I reviewed some jazz guitar amps in a previous post. Most but not all of those jazz amps were solid state. This post will look at some of the same companies that have new models and some amps that I hadn’t included in the previous post. All are solid state amplifiers. They seem to share the same philosophy of making a solid state amp react like a clean sounding tube amp through the use of modern high powered designs. These are not modeling amps. They are also similar in that they are smaller and lighter while producing a big tone.
I previously reported on the Quilter Micropro 200 amplifiers. The were two channel amplifiers with 100 watts on each channel. The 8-inch speaker model was recommended for acoustic as well as electric guitars. You could even use one channel for a microphone for vocals. A number of YouTubers reviewed the use of the amp for jazz guitar.
Quilter Micropro Mach II (8, 10 or 12 inch speakers or head only)
Quilter has taken their previous models and given them upgrades. I had tried the Micropro 200 with 8-inch speaker but haven’t tried the new models. However the videos show they’ve improved the control layout so it is more logical. One of the problems some people have complained about is that the controls are too complicated. The Micropro tries to be an all purpose tool that can be used for pop, rock, blues and even jazz. But all those knobs just confuse some people. The new Mach II models are better but still have a lot of knobs.
A problem with the Quilter marketing demographic is the target customer seems to be rock and blues guitarists. Jazz guitarists who discover the amp often like them a lot but it is difficult to find as many demos and reviews by jazz players.
The following is a video of the older 200 series used as a jazz guitar amp.
I didn’t say anything about the Quilter Aviator series in my previous post. The series has been updated but I can’t tell how they’ve been improved. These amplifiers are supposed to be similar to old open back models such as Fender made (and still makes). The big difference between them and the Mircropro amps, besides the open back, is they are simpler designs with fewer controls. The resulting amp is simple, does one thing well and also is less expensive. If you don’t need all those controls and sounds, don’t need to plug in acoustic guitars or mics, then this might be what you need. Some models have 2 speakers which will increase the size and weight.
I’ve found several forum threads of guitarists who prefer the aviator series as a jazz guitar amp.
Again, the falling video is of one of the older models being used for jazz. The new models have “Gold” appended to the Aviator name.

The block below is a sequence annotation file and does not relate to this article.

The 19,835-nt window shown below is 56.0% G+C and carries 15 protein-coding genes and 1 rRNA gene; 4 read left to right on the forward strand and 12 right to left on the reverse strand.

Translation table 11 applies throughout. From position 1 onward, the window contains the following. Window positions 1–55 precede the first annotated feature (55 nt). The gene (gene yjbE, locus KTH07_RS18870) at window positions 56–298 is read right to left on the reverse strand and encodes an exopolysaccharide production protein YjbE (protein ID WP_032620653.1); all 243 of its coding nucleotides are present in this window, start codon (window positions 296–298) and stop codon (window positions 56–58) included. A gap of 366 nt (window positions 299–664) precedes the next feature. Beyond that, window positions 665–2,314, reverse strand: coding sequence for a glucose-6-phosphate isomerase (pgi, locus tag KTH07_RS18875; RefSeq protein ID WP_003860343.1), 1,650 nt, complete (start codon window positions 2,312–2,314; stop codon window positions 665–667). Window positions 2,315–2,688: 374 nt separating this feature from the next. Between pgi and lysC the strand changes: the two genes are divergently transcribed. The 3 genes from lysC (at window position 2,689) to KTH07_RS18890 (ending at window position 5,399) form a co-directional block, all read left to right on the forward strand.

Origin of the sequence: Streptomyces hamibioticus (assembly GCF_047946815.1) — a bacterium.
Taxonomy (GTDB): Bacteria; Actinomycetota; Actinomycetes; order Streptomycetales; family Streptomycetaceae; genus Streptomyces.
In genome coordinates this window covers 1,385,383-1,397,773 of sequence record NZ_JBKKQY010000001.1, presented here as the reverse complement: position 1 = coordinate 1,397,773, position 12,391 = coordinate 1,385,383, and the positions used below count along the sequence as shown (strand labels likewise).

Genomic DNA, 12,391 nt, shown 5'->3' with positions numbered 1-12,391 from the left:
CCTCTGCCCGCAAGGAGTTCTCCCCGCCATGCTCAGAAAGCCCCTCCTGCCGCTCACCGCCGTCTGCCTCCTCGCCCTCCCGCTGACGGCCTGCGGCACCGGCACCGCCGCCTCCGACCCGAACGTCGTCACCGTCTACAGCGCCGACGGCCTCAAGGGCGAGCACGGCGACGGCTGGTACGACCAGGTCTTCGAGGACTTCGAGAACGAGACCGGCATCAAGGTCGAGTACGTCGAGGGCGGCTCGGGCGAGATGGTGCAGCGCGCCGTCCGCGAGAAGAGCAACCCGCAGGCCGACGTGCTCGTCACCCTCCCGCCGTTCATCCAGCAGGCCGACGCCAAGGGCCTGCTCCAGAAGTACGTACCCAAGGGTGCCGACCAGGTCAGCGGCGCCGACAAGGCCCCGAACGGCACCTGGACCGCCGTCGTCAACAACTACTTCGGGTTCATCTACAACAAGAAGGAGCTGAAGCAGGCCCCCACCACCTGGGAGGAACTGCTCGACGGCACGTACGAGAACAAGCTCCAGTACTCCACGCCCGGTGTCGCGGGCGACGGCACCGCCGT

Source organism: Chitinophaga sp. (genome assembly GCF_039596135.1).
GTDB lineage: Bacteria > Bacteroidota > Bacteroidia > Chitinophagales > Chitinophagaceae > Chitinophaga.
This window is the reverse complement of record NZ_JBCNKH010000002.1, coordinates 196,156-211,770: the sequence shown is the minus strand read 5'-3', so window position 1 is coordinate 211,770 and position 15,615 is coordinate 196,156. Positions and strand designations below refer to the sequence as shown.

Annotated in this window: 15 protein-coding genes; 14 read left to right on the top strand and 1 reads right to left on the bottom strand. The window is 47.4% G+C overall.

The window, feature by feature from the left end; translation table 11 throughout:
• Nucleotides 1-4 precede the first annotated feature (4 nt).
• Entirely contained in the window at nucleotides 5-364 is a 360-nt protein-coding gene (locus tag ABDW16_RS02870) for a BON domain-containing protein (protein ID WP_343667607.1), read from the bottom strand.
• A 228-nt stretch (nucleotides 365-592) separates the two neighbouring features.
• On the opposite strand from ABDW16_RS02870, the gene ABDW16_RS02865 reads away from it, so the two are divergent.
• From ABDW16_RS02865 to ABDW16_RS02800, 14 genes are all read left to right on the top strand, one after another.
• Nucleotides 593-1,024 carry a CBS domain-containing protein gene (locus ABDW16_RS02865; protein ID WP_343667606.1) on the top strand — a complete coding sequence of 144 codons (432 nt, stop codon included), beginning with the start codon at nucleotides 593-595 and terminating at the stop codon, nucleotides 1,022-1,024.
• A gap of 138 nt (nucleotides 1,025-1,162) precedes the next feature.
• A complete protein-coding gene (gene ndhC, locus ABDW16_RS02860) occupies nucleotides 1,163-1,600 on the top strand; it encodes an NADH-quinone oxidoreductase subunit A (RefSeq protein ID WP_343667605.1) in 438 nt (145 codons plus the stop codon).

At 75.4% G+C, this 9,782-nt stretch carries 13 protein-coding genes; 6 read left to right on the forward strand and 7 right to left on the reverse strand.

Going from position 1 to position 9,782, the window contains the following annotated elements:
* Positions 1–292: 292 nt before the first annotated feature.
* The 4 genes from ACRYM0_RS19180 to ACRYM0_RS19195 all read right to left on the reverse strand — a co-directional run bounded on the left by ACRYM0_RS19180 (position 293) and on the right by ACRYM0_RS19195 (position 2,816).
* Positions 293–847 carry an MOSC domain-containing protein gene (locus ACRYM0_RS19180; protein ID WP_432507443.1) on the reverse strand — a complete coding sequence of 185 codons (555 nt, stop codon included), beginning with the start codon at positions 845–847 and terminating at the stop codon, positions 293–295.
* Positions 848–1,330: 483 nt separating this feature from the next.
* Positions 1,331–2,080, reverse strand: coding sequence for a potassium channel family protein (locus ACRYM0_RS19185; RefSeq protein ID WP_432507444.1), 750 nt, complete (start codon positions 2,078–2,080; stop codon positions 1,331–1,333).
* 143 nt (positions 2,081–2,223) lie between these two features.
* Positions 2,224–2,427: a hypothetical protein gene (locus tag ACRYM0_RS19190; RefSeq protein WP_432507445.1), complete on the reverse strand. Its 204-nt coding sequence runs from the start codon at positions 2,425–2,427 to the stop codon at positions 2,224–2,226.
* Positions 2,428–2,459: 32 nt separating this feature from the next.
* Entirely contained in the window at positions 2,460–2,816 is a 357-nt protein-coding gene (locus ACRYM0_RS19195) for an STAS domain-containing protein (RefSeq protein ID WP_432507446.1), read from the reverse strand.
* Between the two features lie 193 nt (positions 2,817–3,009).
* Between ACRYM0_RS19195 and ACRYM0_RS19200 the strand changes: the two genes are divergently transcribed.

Henriksen had four variations of the amplifier they had designed for jazz guitar. You could get either a ten or a twelve inch speaker with an optional tweeter that could be switched off if you didn’t need it. It proved to be a popular amp with jazz guitarists. The tweeter version was designated as “ER” for extended range and made for a better sounding acoustic guitar sound.
Bud Henriksen, the founder, passed away. His son now runs the company and designed a new small amp based on some designs his father had been working on.
The Bud amp is what came out of the above, named for the founder. The amp is 9x9x9 inches and weighs 17 pounds. It is a two channel 135 watt amp with a 5-band equalizer instead of the more common low, mid and high filters. It also has reverb.
This little amp has been getting a lot of praise from guitarists. It’s limitation is it is designed for a clean sound. But if that’s what you want, you can sculpt the sound to fit any acoustic or electric instrument. You can also use one of the channels for a mic. The price is similar to the Quilter Micropro series (currently about $1000). This is great little jazz guitar amp. I want one.
The following shows to jazz guitars going through the same Bud amp. Check out the website for videos other guitars being played through the amp.
OK, one more. Nylon strings through the Bud.
The 110, 110-ER, 112 and 112-ER models mentioned above have been replaced with the 310 and the 312. The tweeter is no longer optional but can still be switched off. The other difference under the skin is that the improved circuitry that went into the Bud amp is now the heart of the 310 and 312 amps.
So far I haven’t been able to find many jazz guitar demos of the 310 or 312 models. Here’s one I found from NAMM.
DV Mark is known best as a maker of bass amps. Bass amps share a lot in common with a good jazz guitar amp so it’s not surprising that this Italian company also makes jazz guitar amps. A number of online music sites are now carrying these in the USA.
The Little Jazz is only slightly larger than the Henriksen Bud — it is about a 10.5 inch cube. It has 40 watts of power and reverb with an 8-inch speaker. It’s controls are more typical than the Henriksen amps with only low, mid and high knobs for adjusting the frequencies. On the other hand, the price is hundreds of dollars less than the Bud. Beware that some users complain of noise from an internal fan. This doesn’t seem to be noticeable when playing loud or at a gig but is distracting for some when sitting in your bedroom.
The Jazz 12 electronics are identical to the Little Jazz. The only difference is the size of the cabinet and the speaker (12″ obviously) and the price.